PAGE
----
In 2015, Images & Voices of Hope spent a lot of time exploring Restorative Narratives‘ role in news stories. As we look ahead to 2016, we’re interested in learning more about how this genre can play out in various types of media and story forms.
Along these lines, we were recently drawn to a personal essay, “Dear Kate,” which embodies many of the key tenets of Restorative Narrative. The essay — which was recently published in Indianapolis Monthly — details how Nancy Comiskey has coped with the loss of her daughter Kate, who died in a car crash in 2004.
Comiskey writes that in the first year after Kate’s death, she didn’t have any “brilliant insights on healing and hope.” In the decade since, she has learned to grieve and has reflected on what it takes to cope in the aftermath of a devastating loss.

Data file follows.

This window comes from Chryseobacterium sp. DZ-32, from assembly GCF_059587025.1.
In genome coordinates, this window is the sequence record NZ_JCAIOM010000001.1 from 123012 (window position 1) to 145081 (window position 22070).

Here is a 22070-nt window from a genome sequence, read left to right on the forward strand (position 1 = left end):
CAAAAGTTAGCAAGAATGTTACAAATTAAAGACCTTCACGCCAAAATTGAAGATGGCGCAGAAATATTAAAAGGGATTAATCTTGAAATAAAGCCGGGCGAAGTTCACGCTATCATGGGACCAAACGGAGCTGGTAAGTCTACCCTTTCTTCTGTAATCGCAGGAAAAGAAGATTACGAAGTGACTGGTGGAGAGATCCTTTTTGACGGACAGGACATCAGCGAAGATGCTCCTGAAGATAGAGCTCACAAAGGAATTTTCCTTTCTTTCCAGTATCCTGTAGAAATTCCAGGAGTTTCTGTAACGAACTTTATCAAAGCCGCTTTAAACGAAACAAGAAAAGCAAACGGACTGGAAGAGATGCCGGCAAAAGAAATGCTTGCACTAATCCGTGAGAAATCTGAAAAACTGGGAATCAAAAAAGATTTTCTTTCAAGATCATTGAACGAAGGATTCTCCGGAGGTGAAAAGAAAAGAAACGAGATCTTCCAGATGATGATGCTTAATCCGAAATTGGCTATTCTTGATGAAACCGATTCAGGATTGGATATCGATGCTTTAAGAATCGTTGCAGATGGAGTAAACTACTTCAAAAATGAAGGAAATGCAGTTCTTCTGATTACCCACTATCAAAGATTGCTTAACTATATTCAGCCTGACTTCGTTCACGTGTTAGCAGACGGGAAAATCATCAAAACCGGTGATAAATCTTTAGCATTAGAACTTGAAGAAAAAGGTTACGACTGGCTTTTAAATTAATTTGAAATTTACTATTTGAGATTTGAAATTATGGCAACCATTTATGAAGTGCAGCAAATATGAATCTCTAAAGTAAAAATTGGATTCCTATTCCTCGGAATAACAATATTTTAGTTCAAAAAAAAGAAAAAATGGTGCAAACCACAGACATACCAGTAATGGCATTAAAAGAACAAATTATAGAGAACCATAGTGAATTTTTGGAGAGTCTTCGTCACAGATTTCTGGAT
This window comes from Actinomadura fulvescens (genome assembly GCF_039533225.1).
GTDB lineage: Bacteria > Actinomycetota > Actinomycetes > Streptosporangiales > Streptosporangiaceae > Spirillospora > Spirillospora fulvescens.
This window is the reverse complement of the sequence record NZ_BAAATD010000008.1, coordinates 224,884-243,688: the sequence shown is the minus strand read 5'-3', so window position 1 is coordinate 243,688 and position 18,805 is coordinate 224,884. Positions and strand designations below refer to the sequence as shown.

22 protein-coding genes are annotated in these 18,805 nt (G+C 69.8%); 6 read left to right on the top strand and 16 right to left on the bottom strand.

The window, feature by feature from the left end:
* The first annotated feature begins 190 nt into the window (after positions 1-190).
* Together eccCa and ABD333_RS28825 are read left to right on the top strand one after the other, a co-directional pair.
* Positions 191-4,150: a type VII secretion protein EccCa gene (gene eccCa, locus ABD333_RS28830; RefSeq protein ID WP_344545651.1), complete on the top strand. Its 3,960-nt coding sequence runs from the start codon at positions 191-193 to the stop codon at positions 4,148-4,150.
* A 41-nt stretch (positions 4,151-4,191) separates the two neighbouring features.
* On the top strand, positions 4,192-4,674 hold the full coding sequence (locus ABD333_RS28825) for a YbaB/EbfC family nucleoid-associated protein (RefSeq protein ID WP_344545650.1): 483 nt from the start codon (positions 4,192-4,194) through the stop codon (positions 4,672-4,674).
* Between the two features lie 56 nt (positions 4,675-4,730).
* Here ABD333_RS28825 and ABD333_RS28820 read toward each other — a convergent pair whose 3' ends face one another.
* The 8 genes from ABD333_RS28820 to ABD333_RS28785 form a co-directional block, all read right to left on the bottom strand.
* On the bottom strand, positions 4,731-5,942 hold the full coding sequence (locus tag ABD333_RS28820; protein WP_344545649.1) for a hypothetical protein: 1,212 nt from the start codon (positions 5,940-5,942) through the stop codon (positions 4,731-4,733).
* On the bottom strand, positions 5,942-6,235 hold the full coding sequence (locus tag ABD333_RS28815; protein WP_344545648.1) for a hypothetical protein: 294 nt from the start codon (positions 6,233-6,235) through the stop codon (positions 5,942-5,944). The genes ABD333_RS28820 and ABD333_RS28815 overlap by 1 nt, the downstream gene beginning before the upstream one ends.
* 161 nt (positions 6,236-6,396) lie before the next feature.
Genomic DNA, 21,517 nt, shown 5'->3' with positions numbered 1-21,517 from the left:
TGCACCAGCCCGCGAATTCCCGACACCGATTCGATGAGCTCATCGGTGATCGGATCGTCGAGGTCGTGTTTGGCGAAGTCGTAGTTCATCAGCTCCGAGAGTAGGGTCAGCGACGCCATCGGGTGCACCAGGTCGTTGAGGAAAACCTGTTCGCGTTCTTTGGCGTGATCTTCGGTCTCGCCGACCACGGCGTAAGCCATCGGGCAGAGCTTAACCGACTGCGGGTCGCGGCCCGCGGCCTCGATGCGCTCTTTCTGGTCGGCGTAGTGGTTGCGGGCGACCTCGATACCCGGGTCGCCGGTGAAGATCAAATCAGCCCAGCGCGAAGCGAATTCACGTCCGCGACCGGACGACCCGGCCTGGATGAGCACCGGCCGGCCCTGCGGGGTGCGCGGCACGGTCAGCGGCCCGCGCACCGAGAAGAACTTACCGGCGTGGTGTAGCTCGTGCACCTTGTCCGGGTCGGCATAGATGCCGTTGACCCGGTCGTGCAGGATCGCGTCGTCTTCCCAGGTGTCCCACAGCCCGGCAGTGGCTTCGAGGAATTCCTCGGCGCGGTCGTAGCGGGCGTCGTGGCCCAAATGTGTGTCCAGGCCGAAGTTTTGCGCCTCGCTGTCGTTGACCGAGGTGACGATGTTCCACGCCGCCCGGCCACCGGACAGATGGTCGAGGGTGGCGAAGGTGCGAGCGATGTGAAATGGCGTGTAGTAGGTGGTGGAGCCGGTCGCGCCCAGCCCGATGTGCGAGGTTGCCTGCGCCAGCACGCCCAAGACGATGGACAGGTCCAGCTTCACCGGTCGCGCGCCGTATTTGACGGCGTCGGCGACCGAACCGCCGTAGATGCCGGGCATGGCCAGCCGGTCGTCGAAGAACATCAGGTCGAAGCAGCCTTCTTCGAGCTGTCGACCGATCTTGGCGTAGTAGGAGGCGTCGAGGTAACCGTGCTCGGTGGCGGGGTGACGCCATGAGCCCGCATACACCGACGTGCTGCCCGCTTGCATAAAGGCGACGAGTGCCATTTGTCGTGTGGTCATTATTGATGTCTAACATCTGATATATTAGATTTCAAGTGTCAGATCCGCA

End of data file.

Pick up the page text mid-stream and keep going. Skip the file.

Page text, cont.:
Comiskey doesn’t gloss over difficult truths in her essay; she acknowledges them and explains how difficult her journey has been. Similarly, Restorative Narratives don’t wrap up everything with a pretty bow. They often dig deep into a tragedy but they don’t get stuck there; instead, they show how the people and communities who were affected are finding meaningful pathways forward.